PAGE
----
Formation of the Future

Looking around the web, there seem to be three ideas for the Formation of the Future. These all hinge on current formations: 4-2-3-1 is the most commonly used, but most successful teams run a version of 4-3-3. The most successful teams are in Spain. The national team and Real Madrid tend to start with 4-2-3-1 formations, switching to a 4-3-3 if something goes wrong. Barcelona does the opposite.

The interesting thing about Barcelona’s variant is how deep Busquets and Messi play; the formation is really a 4-1-2-1-2 with wide forwards.

If you map the average position of the Barcelona players, several other things become apparent: the attacking play of the full backs, and the interchangeability of Xavi, Iniesta, and Busquets. The three are all very close to  the center, with Xavi playing slightly higher up the pitch, and Busquets the farthest back.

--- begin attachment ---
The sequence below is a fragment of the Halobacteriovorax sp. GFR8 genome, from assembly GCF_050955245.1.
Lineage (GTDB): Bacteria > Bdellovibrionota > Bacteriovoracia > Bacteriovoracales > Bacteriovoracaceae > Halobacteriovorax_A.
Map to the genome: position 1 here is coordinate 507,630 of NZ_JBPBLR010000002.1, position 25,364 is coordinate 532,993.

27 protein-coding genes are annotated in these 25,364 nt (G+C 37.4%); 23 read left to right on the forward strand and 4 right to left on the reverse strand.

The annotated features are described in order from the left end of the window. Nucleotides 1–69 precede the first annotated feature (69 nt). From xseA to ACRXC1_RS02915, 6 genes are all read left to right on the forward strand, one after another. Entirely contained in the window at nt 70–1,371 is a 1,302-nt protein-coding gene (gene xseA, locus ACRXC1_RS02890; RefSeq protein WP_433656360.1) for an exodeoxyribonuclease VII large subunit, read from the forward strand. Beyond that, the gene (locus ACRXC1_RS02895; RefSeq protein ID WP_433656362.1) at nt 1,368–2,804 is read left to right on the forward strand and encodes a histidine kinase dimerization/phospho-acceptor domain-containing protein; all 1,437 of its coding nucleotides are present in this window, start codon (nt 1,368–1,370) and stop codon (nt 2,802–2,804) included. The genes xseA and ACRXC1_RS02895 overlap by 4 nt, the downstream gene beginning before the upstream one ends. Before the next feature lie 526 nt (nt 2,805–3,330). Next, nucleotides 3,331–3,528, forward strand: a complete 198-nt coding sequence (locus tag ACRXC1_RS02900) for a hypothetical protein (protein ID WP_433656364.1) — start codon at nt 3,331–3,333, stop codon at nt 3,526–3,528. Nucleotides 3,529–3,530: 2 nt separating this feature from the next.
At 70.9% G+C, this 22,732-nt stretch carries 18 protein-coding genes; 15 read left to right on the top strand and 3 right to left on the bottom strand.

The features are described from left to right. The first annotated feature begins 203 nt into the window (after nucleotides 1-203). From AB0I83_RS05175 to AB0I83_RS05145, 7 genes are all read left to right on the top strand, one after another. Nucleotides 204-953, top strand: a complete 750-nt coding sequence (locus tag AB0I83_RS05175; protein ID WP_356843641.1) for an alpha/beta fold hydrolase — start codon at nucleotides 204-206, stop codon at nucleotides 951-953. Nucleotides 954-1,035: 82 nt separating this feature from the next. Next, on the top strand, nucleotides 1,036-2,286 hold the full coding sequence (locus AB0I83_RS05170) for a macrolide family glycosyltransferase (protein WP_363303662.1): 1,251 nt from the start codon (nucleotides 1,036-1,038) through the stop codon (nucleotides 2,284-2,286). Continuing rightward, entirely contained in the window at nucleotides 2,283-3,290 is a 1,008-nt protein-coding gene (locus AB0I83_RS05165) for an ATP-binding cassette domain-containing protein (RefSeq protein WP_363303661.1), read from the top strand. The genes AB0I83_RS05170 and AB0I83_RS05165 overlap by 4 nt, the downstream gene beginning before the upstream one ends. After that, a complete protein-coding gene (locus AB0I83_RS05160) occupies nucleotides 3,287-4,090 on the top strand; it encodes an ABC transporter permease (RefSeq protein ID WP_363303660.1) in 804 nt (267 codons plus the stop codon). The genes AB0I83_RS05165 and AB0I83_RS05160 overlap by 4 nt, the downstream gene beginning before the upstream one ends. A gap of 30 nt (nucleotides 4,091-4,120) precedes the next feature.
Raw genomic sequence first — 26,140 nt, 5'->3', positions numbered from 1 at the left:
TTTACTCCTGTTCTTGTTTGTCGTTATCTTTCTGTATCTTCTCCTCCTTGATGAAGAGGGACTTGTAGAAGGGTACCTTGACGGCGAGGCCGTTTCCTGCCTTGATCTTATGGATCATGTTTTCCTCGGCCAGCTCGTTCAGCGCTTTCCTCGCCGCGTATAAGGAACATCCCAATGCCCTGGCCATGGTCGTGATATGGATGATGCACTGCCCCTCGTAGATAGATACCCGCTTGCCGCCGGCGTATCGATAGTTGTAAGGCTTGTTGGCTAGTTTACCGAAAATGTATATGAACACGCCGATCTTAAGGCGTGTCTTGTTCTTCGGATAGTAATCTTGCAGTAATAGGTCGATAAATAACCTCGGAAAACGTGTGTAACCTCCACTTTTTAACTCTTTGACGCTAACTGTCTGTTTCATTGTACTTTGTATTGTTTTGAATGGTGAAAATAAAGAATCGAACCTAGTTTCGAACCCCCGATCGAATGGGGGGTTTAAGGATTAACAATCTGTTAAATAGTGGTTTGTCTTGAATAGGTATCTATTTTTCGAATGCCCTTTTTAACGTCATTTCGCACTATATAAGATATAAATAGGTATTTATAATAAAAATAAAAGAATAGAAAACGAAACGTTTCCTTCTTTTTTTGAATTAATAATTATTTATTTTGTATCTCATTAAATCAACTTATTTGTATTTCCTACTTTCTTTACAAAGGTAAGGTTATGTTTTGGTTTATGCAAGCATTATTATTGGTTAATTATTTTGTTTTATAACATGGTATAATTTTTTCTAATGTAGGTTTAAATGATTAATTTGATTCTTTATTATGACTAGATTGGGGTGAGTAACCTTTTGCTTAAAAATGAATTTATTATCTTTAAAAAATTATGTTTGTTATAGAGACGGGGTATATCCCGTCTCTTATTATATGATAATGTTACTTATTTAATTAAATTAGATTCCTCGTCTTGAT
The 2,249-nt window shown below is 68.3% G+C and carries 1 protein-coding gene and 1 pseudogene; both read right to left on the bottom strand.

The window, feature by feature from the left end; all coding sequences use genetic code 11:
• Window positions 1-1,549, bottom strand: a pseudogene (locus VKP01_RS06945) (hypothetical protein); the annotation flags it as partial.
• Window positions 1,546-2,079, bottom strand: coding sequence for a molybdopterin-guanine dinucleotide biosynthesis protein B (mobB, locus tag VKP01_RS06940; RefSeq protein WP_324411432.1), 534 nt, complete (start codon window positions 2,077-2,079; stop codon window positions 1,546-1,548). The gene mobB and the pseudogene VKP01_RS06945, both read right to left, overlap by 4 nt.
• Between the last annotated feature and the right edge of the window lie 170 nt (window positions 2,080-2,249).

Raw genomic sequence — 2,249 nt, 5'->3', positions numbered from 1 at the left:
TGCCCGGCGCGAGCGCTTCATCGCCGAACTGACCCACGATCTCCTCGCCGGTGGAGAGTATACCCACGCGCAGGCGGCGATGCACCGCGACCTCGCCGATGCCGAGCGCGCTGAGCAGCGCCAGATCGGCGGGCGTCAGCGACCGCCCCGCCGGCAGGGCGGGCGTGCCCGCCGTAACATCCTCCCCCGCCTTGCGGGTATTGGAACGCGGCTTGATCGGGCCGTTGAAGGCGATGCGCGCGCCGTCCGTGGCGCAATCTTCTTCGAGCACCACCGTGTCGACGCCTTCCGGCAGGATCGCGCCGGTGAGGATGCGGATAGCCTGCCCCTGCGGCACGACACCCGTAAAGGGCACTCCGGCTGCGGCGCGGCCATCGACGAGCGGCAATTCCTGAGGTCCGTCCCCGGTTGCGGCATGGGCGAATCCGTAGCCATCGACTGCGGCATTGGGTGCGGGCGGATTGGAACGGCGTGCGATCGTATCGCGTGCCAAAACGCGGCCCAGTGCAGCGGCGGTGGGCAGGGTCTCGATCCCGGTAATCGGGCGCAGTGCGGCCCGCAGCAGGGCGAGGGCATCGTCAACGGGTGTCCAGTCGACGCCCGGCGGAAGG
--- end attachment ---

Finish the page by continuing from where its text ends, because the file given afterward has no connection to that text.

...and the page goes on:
So, the most successful soccer team of the day plays, surprisingly, in the ancient 2-3-2-3 formation (center-backs; full-backs and defensive midfield; midfielders; forwards).

They also play without a center-forward, continuing soccer’s trend of playing less and less forwards. In the early days of football, teams used 1-2-7, and 2-2-6 formations.

Another successful variant of the 4-3-3 also used no center-forwards: Manchester United, when they had Ronaldo and Tevez instead of Chicharito, played a 4-3-2-1, with Rooney dropping back to give the other two space. So, the logical formation of the future may be a 4-6-0, which has already been tested out by teams ranging from Real Madrid to Scotland.

But most teams aren’t as good as Barcelona and Manchester United. These teams also have a slow development: from a 4-4-2 to a 4-3-1-2 (in Italy and Argentina) or a 4-2-3-1 (almost everywhere else).

What could makes sense is to reduce the pressure on the key player, the “1”, by dropping him behind the wingers, giving him more space and options. So, a        4-2-1-3 or 4-2-1-2-1 is the final possibility.



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